I believe if a monument which one wants to preserve, or a house which one wants to preserve, is damaged and is capable of repair, there is no excuse for saying: "This house is in a dangerous condition, let us blow up the rest of it." I believe a pillar or a house, if damaged, can be shored up and preserved even if it is in a shaken condition. In fact, the base of the Pillar was so solid and the Pillar was so narrow in comparison with it that I do not believe there was any real danger which could not have been met by a shoring up which would not take more than a few hours. I believe the Pillar could have been re-assembled and rebuilt. The Minister seemed very shocked at the notion they might do this. After all, this was done to the Four Courts; it was done to the Custom House and it was done to the General Post Office and there was no feeling that they had to be gutted and torn down because of the damage done by high explosives. I do not see any reason why the Minister should express surprise at my suggestion that this damage should have been repaired and the rugged elegance of the Pillar restored. However, the Minister regards this as quite impossible, but I would not like him to be allowed to evade in the terms of the Bill the responsibility which lay on him and on the Government for this act of official destruction.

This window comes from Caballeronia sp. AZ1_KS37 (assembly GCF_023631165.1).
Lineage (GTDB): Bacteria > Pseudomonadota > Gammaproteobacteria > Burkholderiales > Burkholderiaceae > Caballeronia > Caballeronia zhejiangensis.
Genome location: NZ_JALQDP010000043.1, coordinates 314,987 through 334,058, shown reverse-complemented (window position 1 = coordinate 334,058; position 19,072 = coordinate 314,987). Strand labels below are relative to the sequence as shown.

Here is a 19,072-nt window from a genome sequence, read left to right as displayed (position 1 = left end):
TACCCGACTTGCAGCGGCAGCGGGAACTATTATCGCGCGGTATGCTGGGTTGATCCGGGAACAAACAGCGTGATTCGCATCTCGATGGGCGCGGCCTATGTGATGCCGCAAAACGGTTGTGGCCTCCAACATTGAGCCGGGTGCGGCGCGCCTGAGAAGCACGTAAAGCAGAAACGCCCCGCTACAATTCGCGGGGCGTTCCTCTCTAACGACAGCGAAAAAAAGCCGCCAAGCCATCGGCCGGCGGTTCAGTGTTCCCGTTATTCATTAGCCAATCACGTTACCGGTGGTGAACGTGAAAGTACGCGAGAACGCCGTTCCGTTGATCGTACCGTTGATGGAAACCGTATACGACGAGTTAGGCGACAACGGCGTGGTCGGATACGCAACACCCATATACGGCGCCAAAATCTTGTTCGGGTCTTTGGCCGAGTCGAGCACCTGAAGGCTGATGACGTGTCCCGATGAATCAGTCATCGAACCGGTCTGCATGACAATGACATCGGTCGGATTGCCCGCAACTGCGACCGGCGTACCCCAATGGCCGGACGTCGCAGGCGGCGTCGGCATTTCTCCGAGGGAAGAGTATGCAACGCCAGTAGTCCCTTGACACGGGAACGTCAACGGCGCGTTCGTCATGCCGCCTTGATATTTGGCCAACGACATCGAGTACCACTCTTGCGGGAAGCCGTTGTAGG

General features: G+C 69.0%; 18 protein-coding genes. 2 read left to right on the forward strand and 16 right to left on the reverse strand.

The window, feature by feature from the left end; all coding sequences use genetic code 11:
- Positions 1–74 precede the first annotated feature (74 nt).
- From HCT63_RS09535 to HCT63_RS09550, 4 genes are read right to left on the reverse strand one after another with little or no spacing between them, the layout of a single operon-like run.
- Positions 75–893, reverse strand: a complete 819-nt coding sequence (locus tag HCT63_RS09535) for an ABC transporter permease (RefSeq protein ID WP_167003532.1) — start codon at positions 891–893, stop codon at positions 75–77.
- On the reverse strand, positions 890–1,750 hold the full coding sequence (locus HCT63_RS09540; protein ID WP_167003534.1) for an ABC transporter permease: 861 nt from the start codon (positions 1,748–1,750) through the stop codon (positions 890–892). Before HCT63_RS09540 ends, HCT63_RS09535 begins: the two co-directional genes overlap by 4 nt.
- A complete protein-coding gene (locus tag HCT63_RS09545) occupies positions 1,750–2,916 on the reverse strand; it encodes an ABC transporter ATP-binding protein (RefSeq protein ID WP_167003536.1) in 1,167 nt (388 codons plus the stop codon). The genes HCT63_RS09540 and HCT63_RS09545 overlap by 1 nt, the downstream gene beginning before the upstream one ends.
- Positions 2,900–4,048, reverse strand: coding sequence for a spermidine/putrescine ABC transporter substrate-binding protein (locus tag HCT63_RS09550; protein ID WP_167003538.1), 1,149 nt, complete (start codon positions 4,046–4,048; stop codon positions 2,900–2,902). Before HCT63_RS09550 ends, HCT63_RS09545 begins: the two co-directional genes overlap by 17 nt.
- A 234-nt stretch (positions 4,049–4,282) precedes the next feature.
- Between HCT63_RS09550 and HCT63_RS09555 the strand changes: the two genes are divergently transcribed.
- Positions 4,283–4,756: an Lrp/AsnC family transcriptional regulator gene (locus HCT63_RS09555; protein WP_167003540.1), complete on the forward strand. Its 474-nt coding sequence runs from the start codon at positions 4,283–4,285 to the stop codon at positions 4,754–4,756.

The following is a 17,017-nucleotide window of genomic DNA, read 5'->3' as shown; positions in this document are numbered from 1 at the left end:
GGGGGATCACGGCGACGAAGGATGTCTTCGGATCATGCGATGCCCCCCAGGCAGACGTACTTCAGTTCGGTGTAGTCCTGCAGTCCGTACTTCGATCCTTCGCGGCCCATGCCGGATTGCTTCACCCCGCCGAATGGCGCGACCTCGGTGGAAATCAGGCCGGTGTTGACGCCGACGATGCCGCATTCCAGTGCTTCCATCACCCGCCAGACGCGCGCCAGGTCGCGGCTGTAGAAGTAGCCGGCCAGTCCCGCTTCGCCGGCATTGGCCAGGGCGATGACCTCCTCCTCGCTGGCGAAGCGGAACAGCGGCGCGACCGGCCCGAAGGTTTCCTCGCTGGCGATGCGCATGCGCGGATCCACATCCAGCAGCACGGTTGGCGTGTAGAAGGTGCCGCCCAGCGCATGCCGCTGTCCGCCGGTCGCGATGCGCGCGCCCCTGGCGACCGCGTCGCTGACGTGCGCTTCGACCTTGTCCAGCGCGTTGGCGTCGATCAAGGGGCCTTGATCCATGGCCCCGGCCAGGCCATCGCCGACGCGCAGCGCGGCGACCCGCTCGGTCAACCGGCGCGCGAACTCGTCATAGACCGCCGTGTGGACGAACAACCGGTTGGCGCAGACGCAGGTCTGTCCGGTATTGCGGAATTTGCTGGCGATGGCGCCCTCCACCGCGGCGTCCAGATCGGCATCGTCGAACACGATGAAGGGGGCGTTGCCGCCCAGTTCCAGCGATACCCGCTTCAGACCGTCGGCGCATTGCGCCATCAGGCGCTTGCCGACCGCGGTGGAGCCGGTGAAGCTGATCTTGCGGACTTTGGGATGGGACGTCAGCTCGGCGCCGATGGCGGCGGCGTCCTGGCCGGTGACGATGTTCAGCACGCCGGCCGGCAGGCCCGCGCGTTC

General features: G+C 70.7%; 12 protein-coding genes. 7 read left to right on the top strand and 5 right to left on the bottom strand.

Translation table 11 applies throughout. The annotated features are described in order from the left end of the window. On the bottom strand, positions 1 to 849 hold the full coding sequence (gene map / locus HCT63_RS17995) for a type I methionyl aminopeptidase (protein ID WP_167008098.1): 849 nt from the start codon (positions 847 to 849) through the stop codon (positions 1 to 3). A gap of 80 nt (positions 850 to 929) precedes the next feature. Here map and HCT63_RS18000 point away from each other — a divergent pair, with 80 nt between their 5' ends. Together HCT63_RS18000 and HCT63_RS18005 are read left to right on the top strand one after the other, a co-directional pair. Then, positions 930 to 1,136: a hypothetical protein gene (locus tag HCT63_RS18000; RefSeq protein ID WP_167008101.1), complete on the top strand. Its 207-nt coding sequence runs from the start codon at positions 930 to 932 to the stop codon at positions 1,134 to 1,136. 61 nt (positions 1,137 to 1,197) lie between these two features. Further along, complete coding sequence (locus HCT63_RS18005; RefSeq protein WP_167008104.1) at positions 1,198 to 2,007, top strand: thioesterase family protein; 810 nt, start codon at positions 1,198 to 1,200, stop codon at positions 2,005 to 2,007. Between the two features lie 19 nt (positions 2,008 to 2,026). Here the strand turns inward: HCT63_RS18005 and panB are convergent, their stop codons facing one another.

That is why I want to change the words in paragraph (a) from "the subsequent removal of the Pillar" to the words "the subsequent Government-directed demolition and removal of the considerable portion which remained standing after the initial act of partial destruction". I am not content simply to attribute to the Government the "removal" of the Pillar. It is not as if they merely removed a pile of rubble lying in the street. This was not the case. There should, in all honesty, be in this Nelson Pillar Bill some reference to what happened to the Pillar both by the unofficial action and by most regrettable and very hasty Government official action.